We have four entities here: Maiden Lane II an SPV created with Fed money, AIG 92% owned by the government, the Fed a quasi governmental central bank, and Treasury. All the money shuffling is between essentially governmental entities although some pretend they are something else. So I am not sure what the difference is if it is the (right-hand) Fed or the (left-hand) Treasury that is doing something.

            My point about the $20 billion is that that is still out there. It would be interesting to know if Treasury is still collecting interest on it or if the transfer of interests in AIA and MetLife stopped that even though the Treasury can’t actually cash those shares right now.

            I never said that AIG would spend $15 billion to recoup $1 billion. But that billion is certainly a deal sweetener. Maybe the Barclays bid will firm up but right now there is not a long line of buyers.

  10. Frankenstein Government

    I have often thought, while wearing my tinfoil hat, that Pres Obama was selected for Presidency by bankers who were looking for amnesty. I simply cannot explain whereTF this guy came from but I can sure look at where that 1 billion dollar war chest came from.

    Look backwards,not hardly. My job is to let the bankers go. Mission accomplished. The rest of this shit is just small potatoes- chumps.

    -Barack Obama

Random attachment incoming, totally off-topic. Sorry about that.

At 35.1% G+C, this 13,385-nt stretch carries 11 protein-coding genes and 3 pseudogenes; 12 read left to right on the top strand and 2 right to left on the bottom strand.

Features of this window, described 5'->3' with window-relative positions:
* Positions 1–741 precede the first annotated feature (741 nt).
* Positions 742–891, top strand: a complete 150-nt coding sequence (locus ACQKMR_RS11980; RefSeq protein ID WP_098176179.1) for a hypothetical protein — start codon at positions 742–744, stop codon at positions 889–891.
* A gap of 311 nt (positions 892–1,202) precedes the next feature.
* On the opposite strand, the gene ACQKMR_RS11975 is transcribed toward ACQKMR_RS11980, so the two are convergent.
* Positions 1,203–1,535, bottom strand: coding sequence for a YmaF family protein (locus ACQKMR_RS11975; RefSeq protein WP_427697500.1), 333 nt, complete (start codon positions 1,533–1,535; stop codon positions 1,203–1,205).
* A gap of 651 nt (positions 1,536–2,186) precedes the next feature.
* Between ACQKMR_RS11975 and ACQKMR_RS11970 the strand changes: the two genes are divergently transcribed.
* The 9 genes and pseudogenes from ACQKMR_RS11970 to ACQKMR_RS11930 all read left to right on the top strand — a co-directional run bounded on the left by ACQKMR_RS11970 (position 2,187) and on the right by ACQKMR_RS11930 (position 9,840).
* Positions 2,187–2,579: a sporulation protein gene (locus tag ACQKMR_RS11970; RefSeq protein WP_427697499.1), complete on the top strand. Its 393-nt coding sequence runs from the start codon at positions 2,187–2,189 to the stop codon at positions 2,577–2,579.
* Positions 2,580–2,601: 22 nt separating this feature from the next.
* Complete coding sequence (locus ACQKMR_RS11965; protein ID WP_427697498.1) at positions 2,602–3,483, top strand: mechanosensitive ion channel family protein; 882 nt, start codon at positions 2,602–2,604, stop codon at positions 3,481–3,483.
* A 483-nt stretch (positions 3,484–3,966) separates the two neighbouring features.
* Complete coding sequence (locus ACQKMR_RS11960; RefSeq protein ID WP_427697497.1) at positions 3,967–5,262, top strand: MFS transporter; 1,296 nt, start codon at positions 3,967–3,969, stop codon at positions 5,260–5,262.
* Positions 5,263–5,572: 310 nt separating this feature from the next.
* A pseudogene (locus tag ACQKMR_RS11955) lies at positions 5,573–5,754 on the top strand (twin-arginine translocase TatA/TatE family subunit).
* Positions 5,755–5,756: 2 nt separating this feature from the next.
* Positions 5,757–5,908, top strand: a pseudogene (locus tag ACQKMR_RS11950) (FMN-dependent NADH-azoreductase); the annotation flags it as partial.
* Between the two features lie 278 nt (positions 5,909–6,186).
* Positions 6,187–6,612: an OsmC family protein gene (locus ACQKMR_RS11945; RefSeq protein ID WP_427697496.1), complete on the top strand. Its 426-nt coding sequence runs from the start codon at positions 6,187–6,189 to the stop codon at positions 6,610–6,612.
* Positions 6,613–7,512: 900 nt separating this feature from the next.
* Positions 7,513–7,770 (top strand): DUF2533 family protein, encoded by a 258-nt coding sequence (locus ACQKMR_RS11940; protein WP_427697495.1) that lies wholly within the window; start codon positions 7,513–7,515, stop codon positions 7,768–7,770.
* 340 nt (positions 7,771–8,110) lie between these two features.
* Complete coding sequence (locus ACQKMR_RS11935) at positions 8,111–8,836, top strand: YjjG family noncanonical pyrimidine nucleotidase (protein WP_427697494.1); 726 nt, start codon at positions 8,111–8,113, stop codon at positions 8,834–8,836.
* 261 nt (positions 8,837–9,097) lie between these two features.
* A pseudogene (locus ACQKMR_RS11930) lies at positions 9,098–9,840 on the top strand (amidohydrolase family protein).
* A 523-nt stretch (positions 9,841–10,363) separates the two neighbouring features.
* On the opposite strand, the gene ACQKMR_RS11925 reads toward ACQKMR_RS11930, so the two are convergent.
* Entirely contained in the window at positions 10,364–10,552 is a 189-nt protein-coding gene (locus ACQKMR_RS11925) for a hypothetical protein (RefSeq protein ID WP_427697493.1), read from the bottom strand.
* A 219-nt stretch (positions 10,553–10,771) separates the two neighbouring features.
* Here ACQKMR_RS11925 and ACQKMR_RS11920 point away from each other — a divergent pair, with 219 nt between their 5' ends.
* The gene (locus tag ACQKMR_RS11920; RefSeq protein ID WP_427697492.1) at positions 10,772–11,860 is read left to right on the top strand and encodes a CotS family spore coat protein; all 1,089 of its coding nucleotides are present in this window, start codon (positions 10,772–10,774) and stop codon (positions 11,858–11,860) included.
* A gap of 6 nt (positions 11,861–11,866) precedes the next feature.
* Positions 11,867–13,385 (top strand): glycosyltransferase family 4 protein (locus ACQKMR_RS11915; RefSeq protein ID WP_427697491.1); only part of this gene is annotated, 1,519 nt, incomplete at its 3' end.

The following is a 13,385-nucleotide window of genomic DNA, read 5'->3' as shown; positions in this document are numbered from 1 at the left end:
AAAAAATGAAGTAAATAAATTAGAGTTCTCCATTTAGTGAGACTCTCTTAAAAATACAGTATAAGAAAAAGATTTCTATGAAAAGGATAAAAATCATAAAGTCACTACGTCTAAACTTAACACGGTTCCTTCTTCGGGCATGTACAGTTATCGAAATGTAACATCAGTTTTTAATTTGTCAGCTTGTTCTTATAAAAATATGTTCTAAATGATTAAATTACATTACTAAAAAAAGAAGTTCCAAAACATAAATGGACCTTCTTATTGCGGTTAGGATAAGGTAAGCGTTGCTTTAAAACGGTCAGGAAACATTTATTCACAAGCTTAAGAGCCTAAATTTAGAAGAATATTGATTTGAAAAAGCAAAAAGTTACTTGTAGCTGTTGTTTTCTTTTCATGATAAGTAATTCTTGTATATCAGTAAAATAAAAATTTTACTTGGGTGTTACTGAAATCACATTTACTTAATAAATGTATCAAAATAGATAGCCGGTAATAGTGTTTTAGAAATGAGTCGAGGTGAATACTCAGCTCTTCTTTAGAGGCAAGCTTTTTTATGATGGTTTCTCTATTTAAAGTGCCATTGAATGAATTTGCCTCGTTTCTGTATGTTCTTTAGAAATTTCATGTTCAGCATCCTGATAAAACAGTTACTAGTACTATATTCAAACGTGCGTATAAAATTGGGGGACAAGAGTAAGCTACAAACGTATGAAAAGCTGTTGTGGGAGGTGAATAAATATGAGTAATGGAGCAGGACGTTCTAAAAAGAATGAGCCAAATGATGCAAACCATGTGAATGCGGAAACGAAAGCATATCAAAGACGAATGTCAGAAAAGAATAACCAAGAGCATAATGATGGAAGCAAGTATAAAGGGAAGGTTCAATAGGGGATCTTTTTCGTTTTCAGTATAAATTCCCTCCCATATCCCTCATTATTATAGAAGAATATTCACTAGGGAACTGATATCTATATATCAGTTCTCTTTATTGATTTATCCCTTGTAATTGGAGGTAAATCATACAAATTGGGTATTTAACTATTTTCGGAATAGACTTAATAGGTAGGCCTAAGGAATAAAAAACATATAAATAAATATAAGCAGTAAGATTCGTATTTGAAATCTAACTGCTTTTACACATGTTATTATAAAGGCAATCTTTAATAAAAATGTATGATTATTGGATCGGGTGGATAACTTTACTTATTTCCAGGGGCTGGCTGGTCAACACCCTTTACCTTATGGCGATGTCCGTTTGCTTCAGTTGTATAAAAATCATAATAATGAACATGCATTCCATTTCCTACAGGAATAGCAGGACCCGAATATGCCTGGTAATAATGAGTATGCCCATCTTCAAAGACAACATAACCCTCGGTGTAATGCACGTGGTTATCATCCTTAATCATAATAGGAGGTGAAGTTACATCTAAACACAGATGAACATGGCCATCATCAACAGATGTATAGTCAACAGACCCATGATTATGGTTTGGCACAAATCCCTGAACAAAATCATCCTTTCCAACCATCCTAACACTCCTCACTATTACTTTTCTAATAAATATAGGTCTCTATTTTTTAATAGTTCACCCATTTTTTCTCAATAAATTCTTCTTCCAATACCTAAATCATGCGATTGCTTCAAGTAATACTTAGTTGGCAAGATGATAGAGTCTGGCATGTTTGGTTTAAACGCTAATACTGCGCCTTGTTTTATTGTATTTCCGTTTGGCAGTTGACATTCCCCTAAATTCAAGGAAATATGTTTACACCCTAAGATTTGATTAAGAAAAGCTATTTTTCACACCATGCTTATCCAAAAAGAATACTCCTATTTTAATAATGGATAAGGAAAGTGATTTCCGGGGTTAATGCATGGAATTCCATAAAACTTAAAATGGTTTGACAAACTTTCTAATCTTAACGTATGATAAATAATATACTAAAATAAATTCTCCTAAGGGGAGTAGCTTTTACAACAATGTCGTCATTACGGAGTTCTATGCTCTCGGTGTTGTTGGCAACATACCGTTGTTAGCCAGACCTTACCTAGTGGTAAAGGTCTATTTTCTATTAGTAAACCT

1. Mark P.

      No tinfoil hat required. Almost certainly, Hank Paulson and the current crew at Treasury were preemptively moved into those positions after some heavy-duty scenario-based planning about what might forestall a New Deal-type reaction — including perp walks for banksters — when the Bubble burst. Underwriting Obama was part of that same preemption.

      But I’ve given up being appalled. Even if every single U.S. citizen got appalled and vented his/her outrage on the Internet, it still wouldn’t change the regime’s behavior. Only action will do that.

      Is anybody here sufficiently exercised to get off their butt and actually do something?

      1. Tom Crowl

        Thanks for paying attention.

        As a matter of fact, trying to do something about it has a lot to do with me losing my home.

        I believe this needs to get done (and have built the model) but am still waiting for a hearing somewhere:

        Political monetary participation can be unencumbered and simplified (including especially, though not limited to, at the micro-transaction level), its networking must be facilitated and the utility that enables that must be (in some form) universally owned. I also believe it can and should be self-supporting and governed by its users.

        Addressing Two Problems:

        1. Simplifying the process: “…[campaign contribution] could become much easier if campaigns can figure out how to allow people to donate by making the process easier through one click pay methods and a short form for the additional FEC information required.” – Katie Harbath, chief digital strategist at the National Republican Senatorial Committee… now with Facebook

        2. The need for a viable tool for voter response to the Citizens United Decision and broadening the citizen’s capability for participation in general.


        For simple illustration of the principal:

        Some round figures: $25 times 150 million voters is $3,750,000,000.
        That would be all of 50 cents a week (giving you even a couple of weeks off for holidays!)